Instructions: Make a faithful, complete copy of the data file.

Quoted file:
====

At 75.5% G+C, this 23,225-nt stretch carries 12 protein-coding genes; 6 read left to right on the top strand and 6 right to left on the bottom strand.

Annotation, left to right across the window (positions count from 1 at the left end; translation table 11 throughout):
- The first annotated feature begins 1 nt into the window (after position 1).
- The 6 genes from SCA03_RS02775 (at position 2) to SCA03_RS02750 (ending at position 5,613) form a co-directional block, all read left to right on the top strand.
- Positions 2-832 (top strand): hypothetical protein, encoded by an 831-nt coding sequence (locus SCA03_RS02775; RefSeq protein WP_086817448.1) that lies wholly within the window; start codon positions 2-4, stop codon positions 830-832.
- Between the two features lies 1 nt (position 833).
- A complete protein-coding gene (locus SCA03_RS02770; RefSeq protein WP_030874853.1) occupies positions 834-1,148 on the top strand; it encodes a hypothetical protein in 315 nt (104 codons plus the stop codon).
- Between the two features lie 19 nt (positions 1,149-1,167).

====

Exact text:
At 75.5% G+C, this 23,225-nt stretch carries 12 protein-coding genes; 6 read left to right on the top strand and 6 right to left on the bottom strand.

Annotation, left to right across the window (positions count from 1 at the left end; translation table 11 throughout):
- The first annotated feature begins 1 nt into the window (after position 1).
- The 6 genes from SCA03_RS02775 (at position 2) to SCA03_RS02750 (ending at position 5,613) form a co-directional block, all read left to right on the top strand.
- Positions 2-832 (top strand): hypothetical protein, encoded by an 831-nt coding sequence (locus SCA03_RS02775; RefSeq protein WP_086817448.1) that lies wholly within the window; start codon positions 2-4, stop codon positions 830-832.
- Between the two features lies 1 nt (position 833).
- A complete protein-coding gene (locus SCA03_RS02770; RefSeq protein WP_030874853.1) occupies positions 834-1,148 on the top strand; it encodes a hypothetical protein in 315 nt (104 codons plus the stop codon).
- Between the two features lie 19 nt (positions 1,149-1,167).